I thought I had this one figured out but now am hopelessly confused. If we divide the types of food into protein, carbs (low carb of course), and fat, which meals should focus on which of these three? I've read not to have carbs for dinner but I've also read that carbs for dinner can help you sleep. I've read to load up on protein in the morning, but I've also read to concentrate on protein in the evening.
I'd love to hear people's take on this question. Help! (And thanks.)
asked byToni (938)
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on February 13, 2012
at 06:07 AM
For weight lifters there are various things that folks like to do to maintain muscle mass. For those that are trying to lose weight there are other considerations. For folks with GERD there are timing considerations.
Some folks will like to eat protein right before bed (cottage cheese or pastured meat) to maintain muscle mass during the fast that occurs while sleeping.
Others need to eat a long time before they go to bed.
Some like to wake and eat protein aka the leptin Rx http://jackkruse.com/my-leptin-prescription/. This can really help. The article explains under which conditions you would want to consider that.
Some like to wake and eat honey and rice cakes to lower early morning cortisol.
Some like to skip breakfast. Some like to eat in an eight hour feeding window aka lean gaines.
Some eat only fat for breakfast extending their protein and carb fast until lunch as mentioned as an option in the Perfect Health Diet (Which is also Paleo).
on February 13, 2012
at 05:18 AM
Truthfully, I've yet to find any research that supports food timing/food combining. You could come up with biochemical/physiological pros and cons for eating almost any food at almost any given point in the day.
For an immune system dysfunction, I doubt timing of nutrients will have any appreciable effect.
on May 17, 2012
at 10:03 AM
Trying to make your diet healthy. You don’t have to be perfect and you don’t have to completely eliminate foods you enjoy to have a healthy diet. Water is very effective for us, water helps flush our systems of waste products and toxins. If we take vegetable salad in breakfast and after that maintain our balanced diet is the best meal for us.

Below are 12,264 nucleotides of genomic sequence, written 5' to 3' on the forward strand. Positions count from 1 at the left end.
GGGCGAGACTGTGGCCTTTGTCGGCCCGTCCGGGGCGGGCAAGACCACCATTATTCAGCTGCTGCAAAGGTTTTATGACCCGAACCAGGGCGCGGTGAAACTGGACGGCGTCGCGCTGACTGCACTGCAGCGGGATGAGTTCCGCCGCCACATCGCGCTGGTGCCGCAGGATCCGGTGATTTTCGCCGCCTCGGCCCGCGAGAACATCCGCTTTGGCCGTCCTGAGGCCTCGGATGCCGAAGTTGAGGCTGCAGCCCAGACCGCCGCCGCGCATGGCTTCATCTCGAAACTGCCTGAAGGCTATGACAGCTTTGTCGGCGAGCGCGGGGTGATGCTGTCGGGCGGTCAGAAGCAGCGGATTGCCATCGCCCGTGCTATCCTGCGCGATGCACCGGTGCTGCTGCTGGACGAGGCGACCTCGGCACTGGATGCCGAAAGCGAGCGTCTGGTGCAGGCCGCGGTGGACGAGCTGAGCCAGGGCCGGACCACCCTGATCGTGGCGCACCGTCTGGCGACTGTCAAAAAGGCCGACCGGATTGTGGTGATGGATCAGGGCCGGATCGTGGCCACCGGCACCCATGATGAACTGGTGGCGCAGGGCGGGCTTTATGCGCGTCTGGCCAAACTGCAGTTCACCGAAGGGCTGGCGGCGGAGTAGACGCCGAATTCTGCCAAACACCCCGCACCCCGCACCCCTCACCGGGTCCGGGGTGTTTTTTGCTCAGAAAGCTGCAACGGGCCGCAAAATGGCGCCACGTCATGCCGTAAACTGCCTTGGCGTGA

on March 26, 2012
at 03:34 PM
There's lots of lively debate on this question, so don't apologize for your confusion. My take is that different people react differently. Heck, I react differently from one month to another.
You indicated you're looking to build better health. That's been my journey too, so I'll start by saying there's no "of course" about low carb. Most people eating whole foods are eating "relatively low carb" compared to SAD (standard American diet) but there's a fairly wide range. Some folks are eating virtually no plant-based foods at all and others are eating mostly plant-based plus small amounts of protein/fat. The challenge is to find what works best for you.
I'm currently eating a mix--by food volume--of 75% plants and 25% meat, with nutrients/energy/calories closer to 50/50. Through experimentation I discovered I do best with an emphasis on protein/fat earlier in the day, with my carb selections later and usually as part of my main meal. Others may report the opposite and that's just fine. Try both ways and see what works for you.